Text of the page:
Sunday, July 12, 2009

FEATURED QUESTION: Constitutional Rights

In the summer of 2009, in the midst a crime wave in the Trinidad neighborhood in Northeast Washington, the District of Columbia Police Department twice set up checkpoints with roadblocks specific to that neighborhood. At the roadblocks, drivers were asked if they had "a legitimate reason" to enter the neighborhood. On Friday, July 10, 2009, reversing a ruling by a lower court, a federal court of appeals ruled that those roadblocks unconstitutional on the basis of the Fourth Amendment.

Please read the following excerpt from an article in the Washington Post:

In a strongly worded opinion, the U.S. Court of Appeals for the D.C. Circuit condemned the roadblocks, which police used last summer in the city's Trinidad neighborhood in Northeast Washington. The checkpoints, which have not been used in about a year, were a response to a spate of shootings, including a triple homicide.

"It cannot be gainsaid that citizens have a right to drive upon the public streets of the District of Columbia or any other city absent a constitutionally sound reason for limiting their access," Chief Judge David B. Sentelle wrote for a three-judge panel. "It is apparent that appellants' constitutional rights are violated."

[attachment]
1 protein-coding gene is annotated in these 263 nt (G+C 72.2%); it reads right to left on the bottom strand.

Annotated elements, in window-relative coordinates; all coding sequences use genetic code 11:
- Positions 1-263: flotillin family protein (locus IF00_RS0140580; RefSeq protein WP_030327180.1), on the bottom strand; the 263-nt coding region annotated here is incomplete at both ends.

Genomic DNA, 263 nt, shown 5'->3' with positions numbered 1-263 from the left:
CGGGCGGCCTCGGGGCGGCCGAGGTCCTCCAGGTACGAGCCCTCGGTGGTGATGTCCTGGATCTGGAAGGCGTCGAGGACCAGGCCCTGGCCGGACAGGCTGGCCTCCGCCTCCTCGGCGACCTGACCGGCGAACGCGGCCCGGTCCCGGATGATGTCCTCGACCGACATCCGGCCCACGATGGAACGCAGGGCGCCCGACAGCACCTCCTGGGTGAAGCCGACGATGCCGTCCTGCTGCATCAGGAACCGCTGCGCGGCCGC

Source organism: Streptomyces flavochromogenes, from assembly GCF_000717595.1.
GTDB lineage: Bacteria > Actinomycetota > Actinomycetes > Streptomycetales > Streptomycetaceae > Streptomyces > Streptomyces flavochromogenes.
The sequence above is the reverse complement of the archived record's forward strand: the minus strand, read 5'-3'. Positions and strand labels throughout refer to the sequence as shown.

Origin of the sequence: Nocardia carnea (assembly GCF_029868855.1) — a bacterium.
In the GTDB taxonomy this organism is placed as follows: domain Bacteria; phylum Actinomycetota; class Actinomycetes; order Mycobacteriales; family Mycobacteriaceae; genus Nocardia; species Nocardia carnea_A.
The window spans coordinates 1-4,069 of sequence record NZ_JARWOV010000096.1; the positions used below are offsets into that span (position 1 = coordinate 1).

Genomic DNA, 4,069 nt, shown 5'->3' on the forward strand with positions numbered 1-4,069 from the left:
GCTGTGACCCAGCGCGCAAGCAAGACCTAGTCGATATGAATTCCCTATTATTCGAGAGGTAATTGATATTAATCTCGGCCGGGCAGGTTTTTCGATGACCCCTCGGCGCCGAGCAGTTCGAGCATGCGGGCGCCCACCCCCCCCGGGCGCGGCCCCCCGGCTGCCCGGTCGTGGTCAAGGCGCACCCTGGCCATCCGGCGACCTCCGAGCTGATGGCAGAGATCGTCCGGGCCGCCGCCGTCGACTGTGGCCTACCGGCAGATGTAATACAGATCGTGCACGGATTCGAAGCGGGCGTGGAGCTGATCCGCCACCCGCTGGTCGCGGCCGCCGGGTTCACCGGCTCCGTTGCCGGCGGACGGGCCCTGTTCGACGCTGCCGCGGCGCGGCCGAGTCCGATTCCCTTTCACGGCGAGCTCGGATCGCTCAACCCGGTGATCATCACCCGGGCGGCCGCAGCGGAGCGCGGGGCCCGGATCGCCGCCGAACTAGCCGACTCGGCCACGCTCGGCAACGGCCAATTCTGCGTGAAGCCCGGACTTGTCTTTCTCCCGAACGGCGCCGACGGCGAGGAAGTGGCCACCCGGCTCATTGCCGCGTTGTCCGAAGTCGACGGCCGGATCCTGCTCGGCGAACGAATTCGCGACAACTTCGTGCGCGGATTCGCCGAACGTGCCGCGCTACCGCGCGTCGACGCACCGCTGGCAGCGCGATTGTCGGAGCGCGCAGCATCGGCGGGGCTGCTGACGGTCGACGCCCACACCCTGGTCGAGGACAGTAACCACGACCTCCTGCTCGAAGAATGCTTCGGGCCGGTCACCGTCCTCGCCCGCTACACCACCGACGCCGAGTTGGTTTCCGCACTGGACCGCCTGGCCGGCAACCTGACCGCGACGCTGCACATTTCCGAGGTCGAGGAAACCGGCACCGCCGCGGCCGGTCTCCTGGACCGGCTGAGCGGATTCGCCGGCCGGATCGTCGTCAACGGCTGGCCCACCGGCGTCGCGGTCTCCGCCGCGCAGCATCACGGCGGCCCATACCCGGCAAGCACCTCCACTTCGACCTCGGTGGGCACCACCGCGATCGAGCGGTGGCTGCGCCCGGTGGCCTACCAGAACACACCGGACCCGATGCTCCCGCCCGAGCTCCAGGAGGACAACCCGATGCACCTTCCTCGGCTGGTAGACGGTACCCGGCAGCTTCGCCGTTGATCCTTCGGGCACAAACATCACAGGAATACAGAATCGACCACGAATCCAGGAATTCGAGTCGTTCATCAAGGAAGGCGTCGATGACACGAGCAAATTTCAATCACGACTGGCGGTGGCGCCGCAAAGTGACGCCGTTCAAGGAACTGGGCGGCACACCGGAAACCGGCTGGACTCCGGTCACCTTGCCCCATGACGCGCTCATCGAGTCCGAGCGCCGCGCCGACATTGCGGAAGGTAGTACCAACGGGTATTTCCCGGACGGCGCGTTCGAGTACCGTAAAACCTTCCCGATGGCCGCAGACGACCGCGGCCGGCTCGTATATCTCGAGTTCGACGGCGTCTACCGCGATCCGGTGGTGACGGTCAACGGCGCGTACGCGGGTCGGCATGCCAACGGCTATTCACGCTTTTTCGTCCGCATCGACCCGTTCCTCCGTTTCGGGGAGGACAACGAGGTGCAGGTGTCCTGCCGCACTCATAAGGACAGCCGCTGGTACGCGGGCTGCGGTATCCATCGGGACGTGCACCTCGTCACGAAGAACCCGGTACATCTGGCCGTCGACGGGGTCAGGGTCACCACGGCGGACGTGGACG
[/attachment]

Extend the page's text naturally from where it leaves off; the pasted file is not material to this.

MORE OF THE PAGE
Mara Verheyden-Hilliard, an attorney for the Partnership for Civil Justice, which sued the District on behalf of four residents, hailed the ruling as a victory for law-abiding drivers who were questioned at checkpoints. In an effort to quell a series of shootings, drivers were forced to stop at roadblocks and were asked whether they had a "legitimate" reason to be there. Some were denied passage.

"We have always asserted that this program was blatantly unconstitutional, and the mayor and the attorney general should not be running roughshod over the basic fundamental rights of the citizens of the District," Verheyden-Hilliard said.
In defense of using the roadblocks, D.C. Attorney General Peter Nickles stated as follows:
"It was effective....People were coming in, using cars to shoot the place up and then escaping in their vehicles."
Read the entire article.

What is your view of the use of such roadblocks and of the appropriateness of the court's ruling?

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posted by Always On Watch @ 7/12/2009 01:00:00 AM